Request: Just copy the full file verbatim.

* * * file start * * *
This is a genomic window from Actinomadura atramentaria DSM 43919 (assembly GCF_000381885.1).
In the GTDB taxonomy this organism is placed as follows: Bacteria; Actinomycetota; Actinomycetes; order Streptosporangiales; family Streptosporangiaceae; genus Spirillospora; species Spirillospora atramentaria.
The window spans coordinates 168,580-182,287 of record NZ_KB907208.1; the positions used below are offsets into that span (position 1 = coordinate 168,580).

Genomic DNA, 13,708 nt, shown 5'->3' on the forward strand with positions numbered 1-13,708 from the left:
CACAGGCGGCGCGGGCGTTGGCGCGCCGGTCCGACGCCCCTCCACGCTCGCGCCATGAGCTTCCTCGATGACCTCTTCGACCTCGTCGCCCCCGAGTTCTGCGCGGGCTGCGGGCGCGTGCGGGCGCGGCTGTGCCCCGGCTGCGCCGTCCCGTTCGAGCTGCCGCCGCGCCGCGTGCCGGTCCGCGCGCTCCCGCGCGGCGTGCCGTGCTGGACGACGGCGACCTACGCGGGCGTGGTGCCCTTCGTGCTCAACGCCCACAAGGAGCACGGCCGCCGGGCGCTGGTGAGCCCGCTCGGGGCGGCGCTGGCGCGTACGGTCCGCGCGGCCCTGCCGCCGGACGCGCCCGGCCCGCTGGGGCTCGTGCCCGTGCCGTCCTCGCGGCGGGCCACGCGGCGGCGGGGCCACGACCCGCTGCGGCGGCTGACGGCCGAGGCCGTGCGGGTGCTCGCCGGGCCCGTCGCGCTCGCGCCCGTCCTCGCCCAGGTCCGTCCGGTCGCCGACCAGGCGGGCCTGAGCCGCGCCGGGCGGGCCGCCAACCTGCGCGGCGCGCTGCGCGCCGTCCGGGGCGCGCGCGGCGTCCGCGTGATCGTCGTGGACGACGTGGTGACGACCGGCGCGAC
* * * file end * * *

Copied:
This is a genomic window from Actinomadura atramentaria DSM 43919 (assembly GCF_000381885.1).
In the GTDB taxonomy this organism is placed as follows: Bacteria; Actinomycetota; Actinomycetes; order Streptosporangiales; family Streptosporangiaceae; genus Spirillospora; species Spirillospora atramentaria.
The window spans coordinates 168,580-182,287 of record NZ_KB907208.1; the positions used below are offsets into that span (position 1 = coordinate 168,580).

Genomic DNA, 13,708 nt, shown 5'->3' on the forward strand with positions numbered 1-13,708 from the left:
CACAGGCGGCGCGGGCGTTGGCGCGCCGGTCCGACGCCCCTCCACGCTCGCGCCATGAGCTTCCTCGATGACCTCTTCGACCTCGTCGCCCCCGAGTTCTGCGCGGGCTGCGGGCGCGTGCGGGCGCGGCTGTGCCCCGGCTGCGCCGTCCCGTTCGAGCTGCCGCCGCGCCGCGTGCCGGTCCGCGCGCTCCCGCGCGGCGTGCCGTGCTGGACGACGGCGACCTACGCGGGCGTGGTGCCCTTCGTGCTCAACGCCCACAAGGAGCACGGCCGCCGGGCGCTGGTGAGCCCGCTCGGGGCGGCGCTGGCGCGTACGGTCCGCGCGGCCCTGCCGCCGGACGCGCCCGGCCCGCTGGGGCTCGTGCCCGTGCCGTCCTCGCGGCGGGCCACGCGGCGGCGGGGCCACGACCCGCTGCGGCGGCTGACGGCCGAGGCCGTGCGGGTGCTCGCCGGGCCCGTCGCGCTCGCGCCCGTCCTCGCCCAGGTCCGTCCGGTCGCCGACCAGGCGGGCCTGAGCCGCGCCGGGCGGGCCGCCAACCTGCGCGGCGCGCTGCGCGCCGTCCGGGGCGCGCGCGGCGTCCGCGTGATCGTCGTGGACGACGTGGTGACGACCGGCGCGAC